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In his opening remarks, the Minister of State said that the Opposition were not rejoicing in their support for the Bill. I can certainly confirm that. Indeed, we have been consistent in our opposition to it.
We oppose the Bill because we believe in security of tenure for tenant farmers, and we regard the relationship between a landlord and a tenant as fundamentally unequal. That means that legislation is required, and the Government have implicitly accepted that need in the Bill.
I think that the hon. Member for Stroud (Mr. Knapman) encapsulated the argument when he mentioned freedom of contract between the landlord and the tenant. We believe that the tenant needs something more, which is why we regard this legal framework for governing relationships between farmers and landowners as flawed and unacceptable on the fundamental points of social justice and security of tenure.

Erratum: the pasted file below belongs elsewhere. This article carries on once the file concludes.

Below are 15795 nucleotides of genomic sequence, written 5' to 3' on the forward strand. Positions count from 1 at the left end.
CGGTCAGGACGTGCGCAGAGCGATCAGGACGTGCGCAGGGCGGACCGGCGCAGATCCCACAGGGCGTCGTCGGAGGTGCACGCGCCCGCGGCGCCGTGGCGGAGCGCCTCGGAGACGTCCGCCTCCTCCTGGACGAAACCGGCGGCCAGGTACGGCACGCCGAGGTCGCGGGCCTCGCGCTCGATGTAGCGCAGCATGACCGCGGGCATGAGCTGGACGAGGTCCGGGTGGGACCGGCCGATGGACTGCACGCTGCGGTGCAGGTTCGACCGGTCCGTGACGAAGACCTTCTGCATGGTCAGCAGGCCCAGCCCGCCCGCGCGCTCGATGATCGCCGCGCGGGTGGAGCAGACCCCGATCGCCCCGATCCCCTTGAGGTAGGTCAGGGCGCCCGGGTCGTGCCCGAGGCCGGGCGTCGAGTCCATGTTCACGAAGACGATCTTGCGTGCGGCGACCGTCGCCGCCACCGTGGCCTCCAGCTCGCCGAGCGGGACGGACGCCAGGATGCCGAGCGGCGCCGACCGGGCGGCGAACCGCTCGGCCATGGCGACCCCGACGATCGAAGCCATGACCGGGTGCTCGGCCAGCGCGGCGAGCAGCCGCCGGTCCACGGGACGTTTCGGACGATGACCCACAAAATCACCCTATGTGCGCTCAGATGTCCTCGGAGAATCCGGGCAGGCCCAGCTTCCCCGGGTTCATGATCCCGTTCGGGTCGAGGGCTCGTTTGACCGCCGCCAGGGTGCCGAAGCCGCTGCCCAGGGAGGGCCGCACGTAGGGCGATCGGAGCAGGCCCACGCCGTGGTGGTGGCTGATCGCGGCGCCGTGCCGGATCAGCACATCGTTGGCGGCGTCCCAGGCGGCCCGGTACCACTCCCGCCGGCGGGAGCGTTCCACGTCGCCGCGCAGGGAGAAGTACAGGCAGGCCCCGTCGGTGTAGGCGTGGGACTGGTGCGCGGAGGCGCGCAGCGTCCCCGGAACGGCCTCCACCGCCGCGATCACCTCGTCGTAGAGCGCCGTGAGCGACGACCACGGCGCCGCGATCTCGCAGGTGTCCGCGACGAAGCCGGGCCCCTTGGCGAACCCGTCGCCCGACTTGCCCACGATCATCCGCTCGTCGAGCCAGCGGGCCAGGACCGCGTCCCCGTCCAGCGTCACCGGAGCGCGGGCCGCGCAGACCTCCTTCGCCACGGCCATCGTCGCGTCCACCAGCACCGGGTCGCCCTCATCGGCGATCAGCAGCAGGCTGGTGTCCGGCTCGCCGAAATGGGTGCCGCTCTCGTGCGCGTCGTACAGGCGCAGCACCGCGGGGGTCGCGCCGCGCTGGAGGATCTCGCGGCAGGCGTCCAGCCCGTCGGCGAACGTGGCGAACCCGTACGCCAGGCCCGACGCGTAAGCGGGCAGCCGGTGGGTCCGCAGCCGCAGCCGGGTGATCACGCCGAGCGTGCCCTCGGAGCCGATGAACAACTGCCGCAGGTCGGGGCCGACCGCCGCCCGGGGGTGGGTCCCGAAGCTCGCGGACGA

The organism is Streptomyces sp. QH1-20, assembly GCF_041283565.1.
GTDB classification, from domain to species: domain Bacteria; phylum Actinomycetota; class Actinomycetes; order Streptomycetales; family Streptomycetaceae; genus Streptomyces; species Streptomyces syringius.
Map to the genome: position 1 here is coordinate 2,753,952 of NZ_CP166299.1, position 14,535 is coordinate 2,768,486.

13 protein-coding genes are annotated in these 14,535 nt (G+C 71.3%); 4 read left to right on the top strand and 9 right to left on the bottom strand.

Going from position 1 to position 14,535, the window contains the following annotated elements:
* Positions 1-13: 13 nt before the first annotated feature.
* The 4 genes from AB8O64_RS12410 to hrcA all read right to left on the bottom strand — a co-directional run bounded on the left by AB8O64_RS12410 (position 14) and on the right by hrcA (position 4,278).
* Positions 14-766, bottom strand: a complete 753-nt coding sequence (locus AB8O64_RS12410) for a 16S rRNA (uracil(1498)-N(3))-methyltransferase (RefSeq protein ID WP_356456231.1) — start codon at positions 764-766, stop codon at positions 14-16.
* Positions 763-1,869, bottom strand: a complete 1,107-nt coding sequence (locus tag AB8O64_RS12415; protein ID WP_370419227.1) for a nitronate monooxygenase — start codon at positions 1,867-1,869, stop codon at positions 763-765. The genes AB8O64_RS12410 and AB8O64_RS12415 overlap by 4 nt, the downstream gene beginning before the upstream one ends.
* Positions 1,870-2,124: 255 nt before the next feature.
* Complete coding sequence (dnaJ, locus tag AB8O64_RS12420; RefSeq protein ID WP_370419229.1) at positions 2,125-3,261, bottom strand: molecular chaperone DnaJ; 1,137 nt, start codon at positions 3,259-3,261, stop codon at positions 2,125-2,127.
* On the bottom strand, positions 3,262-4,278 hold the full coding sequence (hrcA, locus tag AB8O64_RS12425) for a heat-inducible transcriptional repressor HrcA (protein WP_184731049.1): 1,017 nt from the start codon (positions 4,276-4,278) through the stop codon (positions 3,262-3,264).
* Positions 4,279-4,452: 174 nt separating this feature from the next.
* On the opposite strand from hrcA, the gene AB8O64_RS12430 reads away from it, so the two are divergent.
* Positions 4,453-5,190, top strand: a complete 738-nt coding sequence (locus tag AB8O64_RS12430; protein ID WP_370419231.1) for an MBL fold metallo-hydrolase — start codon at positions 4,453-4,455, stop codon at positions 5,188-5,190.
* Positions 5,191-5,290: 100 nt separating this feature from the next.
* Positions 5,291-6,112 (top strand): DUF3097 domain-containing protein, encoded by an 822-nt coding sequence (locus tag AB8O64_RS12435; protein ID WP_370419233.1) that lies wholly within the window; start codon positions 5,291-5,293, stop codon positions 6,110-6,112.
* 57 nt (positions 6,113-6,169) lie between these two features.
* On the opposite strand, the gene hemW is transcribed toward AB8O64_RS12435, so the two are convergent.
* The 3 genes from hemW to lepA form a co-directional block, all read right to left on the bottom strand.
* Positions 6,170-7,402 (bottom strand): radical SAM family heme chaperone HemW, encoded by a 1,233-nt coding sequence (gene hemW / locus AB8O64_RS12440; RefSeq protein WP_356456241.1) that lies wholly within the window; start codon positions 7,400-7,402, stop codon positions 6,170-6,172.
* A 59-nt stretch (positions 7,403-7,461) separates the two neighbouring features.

The argument for the Bill has been stated, and there is no doubt about the motives of some of the participants—there is a genuine wish to encourage new entrants into the industry. Labour Members certainly share that wish, which is why we published the consultative document that my hon. Friend the Member for Clwyd, South-West (Mr. Jones) produced. The document proposed some hard, practical and concrete proposals for encouraging new entrants into the industry, and I will return to the industry's reaction to it, but not during this debate.